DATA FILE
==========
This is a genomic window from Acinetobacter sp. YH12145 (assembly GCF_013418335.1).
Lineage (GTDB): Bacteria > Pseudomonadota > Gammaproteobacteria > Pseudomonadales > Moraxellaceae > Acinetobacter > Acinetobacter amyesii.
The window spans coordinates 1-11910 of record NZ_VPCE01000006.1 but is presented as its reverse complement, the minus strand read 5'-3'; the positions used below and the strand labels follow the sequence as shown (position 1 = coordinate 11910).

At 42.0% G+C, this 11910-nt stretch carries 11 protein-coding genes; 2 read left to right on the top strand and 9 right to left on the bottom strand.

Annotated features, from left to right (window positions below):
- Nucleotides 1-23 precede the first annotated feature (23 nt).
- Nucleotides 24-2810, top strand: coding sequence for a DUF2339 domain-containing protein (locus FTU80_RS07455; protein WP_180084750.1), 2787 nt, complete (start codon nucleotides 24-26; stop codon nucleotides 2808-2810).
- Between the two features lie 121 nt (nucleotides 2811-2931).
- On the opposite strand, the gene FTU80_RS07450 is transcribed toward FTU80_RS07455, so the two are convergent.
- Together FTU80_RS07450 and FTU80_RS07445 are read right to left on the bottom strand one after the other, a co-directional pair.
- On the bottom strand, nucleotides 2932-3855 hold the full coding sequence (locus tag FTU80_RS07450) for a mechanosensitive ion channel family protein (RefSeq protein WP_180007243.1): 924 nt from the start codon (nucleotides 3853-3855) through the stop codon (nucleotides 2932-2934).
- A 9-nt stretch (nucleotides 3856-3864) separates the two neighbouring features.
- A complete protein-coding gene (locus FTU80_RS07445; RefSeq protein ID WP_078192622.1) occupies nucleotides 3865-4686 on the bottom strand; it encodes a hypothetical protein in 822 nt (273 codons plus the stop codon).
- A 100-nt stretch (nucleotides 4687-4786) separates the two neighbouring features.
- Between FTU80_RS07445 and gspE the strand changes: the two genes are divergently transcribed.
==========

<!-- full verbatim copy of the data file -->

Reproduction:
This is a genomic window from Acinetobacter sp. YH12145 (assembly GCF_013418335.1).
Lineage (GTDB): Bacteria > Pseudomonadota > Gammaproteobacteria > Pseudomonadales > Moraxellaceae > Acinetobacter > Acinetobacter amyesii.
The window spans coordinates 1-11910 of record NZ_VPCE01000006.1 but is presented as its reverse complement, the minus strand read 5'-3'; the positions used below and the strand labels follow the sequence as shown (position 1 = coordinate 11910).

At 42.0% G+C, this 11910-nt stretch carries 11 protein-coding genes; 2 read left to right on the top strand and 9 right to left on the bottom strand.

Annotated features, from left to right (window positions below):
- Nucleotides 1-23 precede the first annotated feature (23 nt).
- Nucleotides 24-2810, top strand: coding sequence for a DUF2339 domain-containing protein (locus FTU80_RS07455; protein WP_180084750.1), 2787 nt, complete (start codon nucleotides 24-26; stop codon nucleotides 2808-2810).
- Between the two features lie 121 nt (nucleotides 2811-2931).
- On the opposite strand, the gene FTU80_RS07450 is transcribed toward FTU80_RS07455, so the two are convergent.
- Together FTU80_RS07450 and FTU80_RS07445 are read right to left on the bottom strand one after the other, a co-directional pair.
- On the bottom strand, nucleotides 2932-3855 hold the full coding sequence (locus tag FTU80_RS07450) for a mechanosensitive ion channel family protein (RefSeq protein WP_180007243.1): 924 nt from the start codon (nucleotides 3853-3855) through the stop codon (nucleotides 2932-2934).
- A 9-nt stretch (nucleotides 3856-3864) separates the two neighbouring features.
- A complete protein-coding gene (locus FTU80_RS07445; RefSeq protein ID WP_078192622.1) occupies nucleotides 3865-4686 on the bottom strand; it encodes a hypothetical protein in 822 nt (273 codons plus the stop codon).
- A 100-nt stretch (nucleotides 4687-4786) separates the two neighbouring features.
- Between FTU80_RS07445 and gspE the strand changes: the two genes are divergently transcribed.